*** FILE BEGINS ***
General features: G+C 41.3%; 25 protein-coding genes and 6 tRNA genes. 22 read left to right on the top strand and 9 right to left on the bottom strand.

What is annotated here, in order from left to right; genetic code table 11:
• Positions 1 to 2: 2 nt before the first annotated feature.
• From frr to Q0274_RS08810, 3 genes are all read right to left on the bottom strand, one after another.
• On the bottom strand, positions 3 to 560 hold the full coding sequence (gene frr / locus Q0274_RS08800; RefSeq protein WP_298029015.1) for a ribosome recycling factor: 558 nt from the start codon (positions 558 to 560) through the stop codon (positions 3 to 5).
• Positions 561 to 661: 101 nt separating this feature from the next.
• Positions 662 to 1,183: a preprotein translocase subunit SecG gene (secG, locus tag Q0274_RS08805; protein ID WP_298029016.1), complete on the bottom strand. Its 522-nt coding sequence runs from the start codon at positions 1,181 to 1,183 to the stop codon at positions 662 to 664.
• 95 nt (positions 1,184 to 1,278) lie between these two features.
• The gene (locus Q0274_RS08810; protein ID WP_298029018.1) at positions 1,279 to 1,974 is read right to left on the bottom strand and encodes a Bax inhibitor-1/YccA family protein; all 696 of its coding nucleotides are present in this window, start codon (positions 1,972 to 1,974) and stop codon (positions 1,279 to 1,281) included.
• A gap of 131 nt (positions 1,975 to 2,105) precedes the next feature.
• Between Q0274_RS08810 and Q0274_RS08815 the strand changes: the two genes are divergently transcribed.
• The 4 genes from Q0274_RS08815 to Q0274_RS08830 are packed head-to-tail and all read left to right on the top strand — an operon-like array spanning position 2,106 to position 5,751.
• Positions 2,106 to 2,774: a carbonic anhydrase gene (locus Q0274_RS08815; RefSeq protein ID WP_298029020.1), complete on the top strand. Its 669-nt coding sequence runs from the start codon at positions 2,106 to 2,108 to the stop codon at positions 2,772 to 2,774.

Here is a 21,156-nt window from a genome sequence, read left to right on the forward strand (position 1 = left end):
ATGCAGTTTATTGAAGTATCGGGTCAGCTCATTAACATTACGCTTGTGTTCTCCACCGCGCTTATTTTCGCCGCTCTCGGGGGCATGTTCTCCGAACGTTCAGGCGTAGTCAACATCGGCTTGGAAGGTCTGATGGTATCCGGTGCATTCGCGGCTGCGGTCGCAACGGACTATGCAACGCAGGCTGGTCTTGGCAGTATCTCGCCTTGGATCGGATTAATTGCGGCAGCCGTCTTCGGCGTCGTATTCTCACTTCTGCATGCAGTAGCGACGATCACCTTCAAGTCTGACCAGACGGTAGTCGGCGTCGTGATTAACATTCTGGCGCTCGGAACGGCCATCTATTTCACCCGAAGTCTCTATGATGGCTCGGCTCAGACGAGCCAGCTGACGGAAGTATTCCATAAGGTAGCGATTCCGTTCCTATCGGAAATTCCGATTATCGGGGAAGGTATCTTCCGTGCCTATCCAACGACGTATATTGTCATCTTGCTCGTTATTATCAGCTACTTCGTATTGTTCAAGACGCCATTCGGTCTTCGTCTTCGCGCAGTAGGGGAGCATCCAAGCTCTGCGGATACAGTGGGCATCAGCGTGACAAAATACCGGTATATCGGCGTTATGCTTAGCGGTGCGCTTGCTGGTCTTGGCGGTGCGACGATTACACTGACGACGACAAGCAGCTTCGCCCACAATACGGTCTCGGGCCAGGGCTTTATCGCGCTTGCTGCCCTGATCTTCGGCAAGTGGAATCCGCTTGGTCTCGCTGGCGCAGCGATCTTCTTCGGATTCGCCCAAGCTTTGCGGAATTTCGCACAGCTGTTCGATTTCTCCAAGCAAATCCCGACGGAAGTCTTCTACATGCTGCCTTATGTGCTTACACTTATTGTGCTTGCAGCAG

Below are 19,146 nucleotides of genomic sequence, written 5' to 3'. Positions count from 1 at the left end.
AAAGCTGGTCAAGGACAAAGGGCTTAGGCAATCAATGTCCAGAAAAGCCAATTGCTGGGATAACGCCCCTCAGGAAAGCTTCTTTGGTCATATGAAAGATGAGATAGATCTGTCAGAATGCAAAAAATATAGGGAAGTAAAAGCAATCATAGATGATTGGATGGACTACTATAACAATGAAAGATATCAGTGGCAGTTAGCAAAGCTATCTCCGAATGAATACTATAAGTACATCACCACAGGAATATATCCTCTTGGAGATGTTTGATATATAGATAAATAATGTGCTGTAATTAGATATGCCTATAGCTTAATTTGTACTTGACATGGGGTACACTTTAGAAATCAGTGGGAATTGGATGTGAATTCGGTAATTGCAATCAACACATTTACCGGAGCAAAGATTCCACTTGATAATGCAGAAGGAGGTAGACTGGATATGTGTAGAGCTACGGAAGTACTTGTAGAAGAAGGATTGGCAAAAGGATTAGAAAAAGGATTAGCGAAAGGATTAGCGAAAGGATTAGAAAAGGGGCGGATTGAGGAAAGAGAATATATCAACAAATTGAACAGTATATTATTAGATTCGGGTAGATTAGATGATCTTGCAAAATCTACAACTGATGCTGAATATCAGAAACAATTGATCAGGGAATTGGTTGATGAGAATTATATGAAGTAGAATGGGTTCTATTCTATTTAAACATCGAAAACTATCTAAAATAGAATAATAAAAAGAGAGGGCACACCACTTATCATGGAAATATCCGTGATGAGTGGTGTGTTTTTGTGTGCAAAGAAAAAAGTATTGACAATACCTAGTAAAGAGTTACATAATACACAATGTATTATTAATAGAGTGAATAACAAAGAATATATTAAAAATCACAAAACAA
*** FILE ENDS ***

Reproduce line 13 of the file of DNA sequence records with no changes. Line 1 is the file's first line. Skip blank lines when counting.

• Positions 2,106 to 2,774: a carbonic anhydrase gene (locus Q0274_RS08815; RefSeq protein ID WP_298029020.1), complete on the top strand. Its 669-nt coding sequence runs from the start codon at positions 2,106 to 2,108 to the stop codon at positions 2,772 to 2,774.